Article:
The Echo of the Call of the Wild

I have been procrastinating writing this post. I wasn’t looking forward to sharing the update that the chestnut-sided warbler we took for rehabilitation was not victorious in the good fight.  He died as a result of his injuries.  Wildlife rehabilitation often boils down to simply giving an animal a second chance that it wouldn’t have otherwise had.  Sometimes this means that release back into the wild is a joyful reality, and sometimes it means a humane end to suffering; at the very least, it means a safe place to slip away from this realm.

I have worked with wildlife in a volunteer capacity, and each loss is a sad one, but it’s the lift you get from occasionally setting a healed animal free that makes the risk of heartache worthwhile.  And you remember every animal, regardless of the outcome.  It’s times like this when my propensity for turning things over multiple times in my mind actually propels me forward, instead of hindering my progress as it sometimes can. The experience of finding this song bird, and being able only to administer the simplest first aid while scrambling to find someone capable of doing more, has led me to take steps toward achieving something I’ve been wanting to do for several years but could not make time to commit to.  There never seem to be enough wildlife rehabilitators to go around (I’ve seen this in the last three states where I have lived), so I am going to be the change I want to see in the world.

I am currently studying to take my New York State licensed wildlife rehabilitator’s exam.  After apprenticing for a year, I will be eligible to apply for a federal license that will permit me to rehabilitate and transport migratory birds.  There is a lot to learn, much work to be done, inspections to muster for, costs to be incurred (wildlife rehabilitators are not paid by government agencies), some reality to face, and hopefully some success stories to share.

My membership is official!

I’ve said it before: life is serendipitous, and I am grateful to everyone – human and otherwise – who joins the ride with me.   Thank you for coming along!

6 thoughts on “The Echo of the Call of the Wild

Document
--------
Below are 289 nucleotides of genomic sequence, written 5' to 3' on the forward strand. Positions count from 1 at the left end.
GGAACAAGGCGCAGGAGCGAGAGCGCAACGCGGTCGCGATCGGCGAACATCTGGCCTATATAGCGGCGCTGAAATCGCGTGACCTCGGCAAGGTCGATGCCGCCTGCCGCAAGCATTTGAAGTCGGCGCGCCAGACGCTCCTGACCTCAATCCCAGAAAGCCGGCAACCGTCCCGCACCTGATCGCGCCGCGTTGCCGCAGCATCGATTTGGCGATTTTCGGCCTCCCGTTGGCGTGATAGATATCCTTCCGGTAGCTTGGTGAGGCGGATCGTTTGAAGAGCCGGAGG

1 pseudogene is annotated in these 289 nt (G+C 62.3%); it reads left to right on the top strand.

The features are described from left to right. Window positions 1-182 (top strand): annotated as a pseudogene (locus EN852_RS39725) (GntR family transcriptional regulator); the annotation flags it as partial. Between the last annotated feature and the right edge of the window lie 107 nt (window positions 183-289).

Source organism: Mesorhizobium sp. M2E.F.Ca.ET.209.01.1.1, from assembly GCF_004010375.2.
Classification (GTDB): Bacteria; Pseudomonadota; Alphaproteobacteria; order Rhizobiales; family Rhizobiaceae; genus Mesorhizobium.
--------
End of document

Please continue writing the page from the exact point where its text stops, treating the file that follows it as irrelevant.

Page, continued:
1. Van and I are not licensed rehabilitationists however, we have saved many a creature from certain death. It is amazing how alike we are. God bless your work as there aren’t enough of you. I wish it wasn’t so complicated to become licensed. That is why there are so many of us who help God’s creatures in the cloak of darkness. Hpaoy early birthday, Janet. Hope you have a most awesome day. Haha, my birthday was on a Friday! Love and hugs.

    PS: I have a bumper sticker that says, I brake for turtles. And, I do! They will be my demise.


    1. Thank you so much! I am cheering you guys on for the amazing rescues you do, and for your intense work as a Hospice nurse. It takes a special person to do what you do. That’s why you got a Friday birthday this year. 😊

      Funny about braking for turtles. When I had my driving permit, my mom took the passenger seat and my brother was in the back seat. I was just accelerating after a turn when I noticed a turtle crossing the road in front of the car. I slammed on the brakes and swerved and my mom got so mad! I put the car in park, secured the emergency brake, and hopped out of the car to move the turtle to the other side of the road. I got a stern talking to, but the turtle made it.


  2. Ha, I can see you doing this as a child! Don’t forget the 13 chickens you saved to lead out their post-menopausal existence on this plane…and the laffs we had catching them, snort.


  3. Beautiful! I’m so very proud of you! I knew you were on this road since early childhood, when you tried– even at a young age–to make a difference by your compassion for the many creatures you were always rescuing.


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